Categories: HOUSEHOLD TRAPS.
Very effective extempore traps may be set up in a few minutes by
the use of a few bowls. There are two methods commonly employed.
One consists of the bowl and a knife-blade. An ordinary tableknife
is used and a piece of cheese is firmly forced on to the end of
the blade, the bowl is then balanced on the edge, allowing the
bait to project about an inch and a half beneath the bowl. The odor
of cheese will attract a mouse
almost anywhere, and he soon finds
his way to the tempting morsel in this case. A very slight nibble
is sufficient to tilt the blade and the bowl falls over its prisoner.
In the second method a thimble is used in place of the knife. The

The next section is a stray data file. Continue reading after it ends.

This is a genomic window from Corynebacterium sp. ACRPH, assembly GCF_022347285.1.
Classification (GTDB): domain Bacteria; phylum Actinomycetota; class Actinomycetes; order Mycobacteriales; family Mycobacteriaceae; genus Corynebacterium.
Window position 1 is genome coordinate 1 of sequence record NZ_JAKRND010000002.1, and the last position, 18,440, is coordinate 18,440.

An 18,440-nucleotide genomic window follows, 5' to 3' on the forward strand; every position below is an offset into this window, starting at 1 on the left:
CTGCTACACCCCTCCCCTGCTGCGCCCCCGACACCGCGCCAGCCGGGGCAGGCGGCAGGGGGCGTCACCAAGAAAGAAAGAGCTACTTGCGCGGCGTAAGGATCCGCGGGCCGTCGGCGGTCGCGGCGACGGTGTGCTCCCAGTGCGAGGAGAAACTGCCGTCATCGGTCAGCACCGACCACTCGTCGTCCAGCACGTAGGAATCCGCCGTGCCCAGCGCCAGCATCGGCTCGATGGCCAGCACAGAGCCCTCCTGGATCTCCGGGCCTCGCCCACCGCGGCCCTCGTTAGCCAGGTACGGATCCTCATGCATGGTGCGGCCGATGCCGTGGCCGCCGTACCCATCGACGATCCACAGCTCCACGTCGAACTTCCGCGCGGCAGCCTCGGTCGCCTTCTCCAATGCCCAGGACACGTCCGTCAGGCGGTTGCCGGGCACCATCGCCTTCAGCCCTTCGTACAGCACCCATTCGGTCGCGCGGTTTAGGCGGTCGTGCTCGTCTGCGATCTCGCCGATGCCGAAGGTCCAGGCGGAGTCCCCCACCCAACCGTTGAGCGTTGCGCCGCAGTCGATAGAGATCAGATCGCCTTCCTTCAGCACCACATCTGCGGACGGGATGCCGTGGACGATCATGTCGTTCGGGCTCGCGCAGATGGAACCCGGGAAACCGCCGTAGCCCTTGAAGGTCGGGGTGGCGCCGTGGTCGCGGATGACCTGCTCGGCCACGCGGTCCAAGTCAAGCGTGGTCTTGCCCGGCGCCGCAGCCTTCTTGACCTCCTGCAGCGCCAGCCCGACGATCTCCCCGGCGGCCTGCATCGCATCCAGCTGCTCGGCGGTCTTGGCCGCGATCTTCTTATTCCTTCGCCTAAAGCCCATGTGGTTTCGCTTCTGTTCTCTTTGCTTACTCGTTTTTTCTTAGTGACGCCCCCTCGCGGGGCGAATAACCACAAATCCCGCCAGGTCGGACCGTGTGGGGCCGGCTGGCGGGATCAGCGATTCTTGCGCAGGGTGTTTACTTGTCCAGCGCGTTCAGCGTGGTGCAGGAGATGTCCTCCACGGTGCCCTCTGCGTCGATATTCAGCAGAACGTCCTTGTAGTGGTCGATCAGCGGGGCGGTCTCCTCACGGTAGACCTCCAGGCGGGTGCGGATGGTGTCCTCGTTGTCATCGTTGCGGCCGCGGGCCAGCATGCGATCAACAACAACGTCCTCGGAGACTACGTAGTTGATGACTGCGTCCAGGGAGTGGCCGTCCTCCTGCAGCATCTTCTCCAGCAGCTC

cheese is forced into its interior, and the open end of the thimble
inserted far beneath the bowl, allowing about half its length to
The mouse is thus obliged to pass under the bowl in order to reach
the bait, and in his efforts to grasp the morsel, the thimble is
dislodged and the captive secured beneath the vessel. Where a small
thimble is used, it becomes necessary to place a bit of pasteboard
or flat chip beneath it, in order to raise it sufficiently to afford
an easy passage for the mouse. Both of these devices are said to